This abbreviated project abstract is from our newest participant, Jeanne Kessler of the National World War II Museum in New Orleans. She hopes to discuss the project and/or some of its accessibility issues on Wednesday.

Bringing Oral Histories to Life – Unlocking the Power of the Spoken Word

The National World War II Museum (NWWIIM) is leading a project with National History Day (NHD) to design and implement a methodology enabling video oral histories to be accessed and explored in innovative ways. Content will be made available to a wider audience, who will have the ability to participate in describing and referencing oral histories in a manner not currently possible.

Conventionally, video oral histories have been organized and accessed via unit-level metadata focused on finding an individual interview within a collection. This is equivalent to having access to a book, but not an index of the passages where particular themes or topics are discussed. In oral history collection management, there has been little sub-unit access to content within and across interviews. Additionally, cumbersome large unit auditing is time consuming, resulting in the major underutilization of oral histories. Digitization and new tools make media access possible, but the absence of clear models and approaches has been a major obstacle to wider use of oral history collections. The challenge is less technological than intellectual and conceptual.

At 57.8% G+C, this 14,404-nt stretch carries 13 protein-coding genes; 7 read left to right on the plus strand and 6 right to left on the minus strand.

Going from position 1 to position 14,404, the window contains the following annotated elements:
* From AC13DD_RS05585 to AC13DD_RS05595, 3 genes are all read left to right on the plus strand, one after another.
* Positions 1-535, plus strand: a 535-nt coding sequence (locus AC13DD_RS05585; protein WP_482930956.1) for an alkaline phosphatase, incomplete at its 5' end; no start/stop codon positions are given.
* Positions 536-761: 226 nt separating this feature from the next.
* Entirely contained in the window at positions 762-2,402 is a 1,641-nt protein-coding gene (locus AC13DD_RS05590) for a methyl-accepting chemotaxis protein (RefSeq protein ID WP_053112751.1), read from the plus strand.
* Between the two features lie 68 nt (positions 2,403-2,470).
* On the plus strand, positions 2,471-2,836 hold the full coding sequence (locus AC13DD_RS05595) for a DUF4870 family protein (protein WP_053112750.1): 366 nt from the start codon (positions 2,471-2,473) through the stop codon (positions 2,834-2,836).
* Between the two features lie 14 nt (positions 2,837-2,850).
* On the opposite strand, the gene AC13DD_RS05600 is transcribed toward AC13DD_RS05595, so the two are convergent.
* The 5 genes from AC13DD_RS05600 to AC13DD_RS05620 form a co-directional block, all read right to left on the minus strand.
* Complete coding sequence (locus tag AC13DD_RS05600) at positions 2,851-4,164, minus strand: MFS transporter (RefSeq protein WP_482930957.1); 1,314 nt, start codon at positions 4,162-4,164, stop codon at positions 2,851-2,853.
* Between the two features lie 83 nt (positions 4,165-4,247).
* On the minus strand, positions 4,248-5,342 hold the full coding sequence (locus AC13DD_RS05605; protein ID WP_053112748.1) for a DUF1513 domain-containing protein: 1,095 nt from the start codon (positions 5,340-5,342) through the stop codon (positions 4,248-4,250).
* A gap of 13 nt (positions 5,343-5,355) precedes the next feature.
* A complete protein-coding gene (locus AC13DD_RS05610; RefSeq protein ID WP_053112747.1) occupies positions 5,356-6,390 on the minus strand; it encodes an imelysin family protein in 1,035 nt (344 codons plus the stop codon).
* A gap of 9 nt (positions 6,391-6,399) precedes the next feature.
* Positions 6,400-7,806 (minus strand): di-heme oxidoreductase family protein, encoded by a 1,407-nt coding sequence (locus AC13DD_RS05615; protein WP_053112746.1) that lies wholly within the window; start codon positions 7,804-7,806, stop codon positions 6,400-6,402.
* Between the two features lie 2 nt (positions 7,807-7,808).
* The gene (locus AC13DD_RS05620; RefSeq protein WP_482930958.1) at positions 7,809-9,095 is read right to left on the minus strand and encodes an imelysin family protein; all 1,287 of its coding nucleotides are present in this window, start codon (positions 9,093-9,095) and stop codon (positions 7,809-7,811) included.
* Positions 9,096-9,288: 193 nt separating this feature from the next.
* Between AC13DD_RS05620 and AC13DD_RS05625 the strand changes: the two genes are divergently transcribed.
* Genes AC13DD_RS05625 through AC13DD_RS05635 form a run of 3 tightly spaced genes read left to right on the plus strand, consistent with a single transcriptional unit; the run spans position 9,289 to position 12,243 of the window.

In a 3-year project, beginning in October, 2009, the NWWIIM is addressing accessibility issues by:

  • Segmenting 200 digitized oral histories from World War II veterans and indexing each segment using a descriptive vocabulary. This will enable access within and across interviews, which is critical for thematic exploration of oral history collections.
  • Users can access the histories in a flexible environment where exploration, tagging and annotating can be performed.  Users will be able to view and retrieve oral history segments by searching on ‘factual’ descriptors such as “D-Day” or querying thematic/abstract concepts such as “courage” or “weather”. User-added tags applied to segments will add personal meaning to the interview. This provides an interaction not currently available, and broadens search options when exploring oral history collections.
  • By synthesizing professional and user-driven vocabularies, the project will consolidate what has been learned by using each method, to produce a working model of broad relevance and utility. Beyond its significance for World War II collections, the project will provide guidelines and models enabling greater accessibility and interactivity to other oral history collections.

 

 

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